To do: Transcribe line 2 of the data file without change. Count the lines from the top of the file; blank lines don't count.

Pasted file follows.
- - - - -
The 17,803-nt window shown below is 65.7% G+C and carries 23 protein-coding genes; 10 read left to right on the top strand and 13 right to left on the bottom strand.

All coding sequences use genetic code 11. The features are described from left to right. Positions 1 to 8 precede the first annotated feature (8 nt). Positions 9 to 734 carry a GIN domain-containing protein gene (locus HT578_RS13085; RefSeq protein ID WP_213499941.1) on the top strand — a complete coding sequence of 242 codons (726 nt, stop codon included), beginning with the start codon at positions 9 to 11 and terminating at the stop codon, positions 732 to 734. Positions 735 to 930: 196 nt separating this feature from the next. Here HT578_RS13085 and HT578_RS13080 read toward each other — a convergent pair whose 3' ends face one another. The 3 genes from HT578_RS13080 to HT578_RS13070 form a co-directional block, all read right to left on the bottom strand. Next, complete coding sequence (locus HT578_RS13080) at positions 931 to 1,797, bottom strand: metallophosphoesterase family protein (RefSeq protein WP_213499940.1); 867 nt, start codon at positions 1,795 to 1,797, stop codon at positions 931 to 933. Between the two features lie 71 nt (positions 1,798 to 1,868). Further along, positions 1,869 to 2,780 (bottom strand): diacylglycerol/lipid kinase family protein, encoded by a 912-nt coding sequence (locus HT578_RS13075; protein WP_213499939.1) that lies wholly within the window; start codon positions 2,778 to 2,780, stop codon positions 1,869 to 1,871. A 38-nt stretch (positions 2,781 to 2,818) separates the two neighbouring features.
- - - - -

All coding sequences use genetic code 11. The features are described from left to right. Positions 1 to 8 precede the first annotated feature (8 nt). Positions 9 to 734 carry a GIN domain-containing protein gene (locus HT578_RS13085; RefSeq protein ID WP_213499941.1) on the top strand — a complete coding sequence of 242 codons (726 nt, stop codon included), beginning with the start codon at positions 9 to 11 and terminating at the stop codon, positions 732 to 734. Positions 735 to 930: 196 nt separating this feature from the next. Here HT578_RS13085 and HT578_RS13080 read toward each other — a convergent pair whose 3' ends face one another. The 3 genes from HT578_RS13080 to HT578_RS13070 form a co-directional block, all read right to left on the bottom strand. Next, complete coding sequence (locus HT578_RS13080) at positions 931 to 1,797, bottom strand: metallophosphoesterase family protein (RefSeq protein WP_213499940.1); 867 nt, start codon at positions 1,795 to 1,797, stop codon at positions 931 to 933. Between the two features lie 71 nt (positions 1,798 to 1,868). Further along, positions 1,869 to 2,780 (bottom strand): diacylglycerol/lipid kinase family protein, encoded by a 912-nt coding sequence (locus HT578_RS13075; protein WP_213499939.1) that lies wholly within the window; start codon positions 2,778 to 2,780, stop codon positions 1,869 to 1,871. A 38-nt stretch (positions 2,781 to 2,818) separates the two neighbouring features.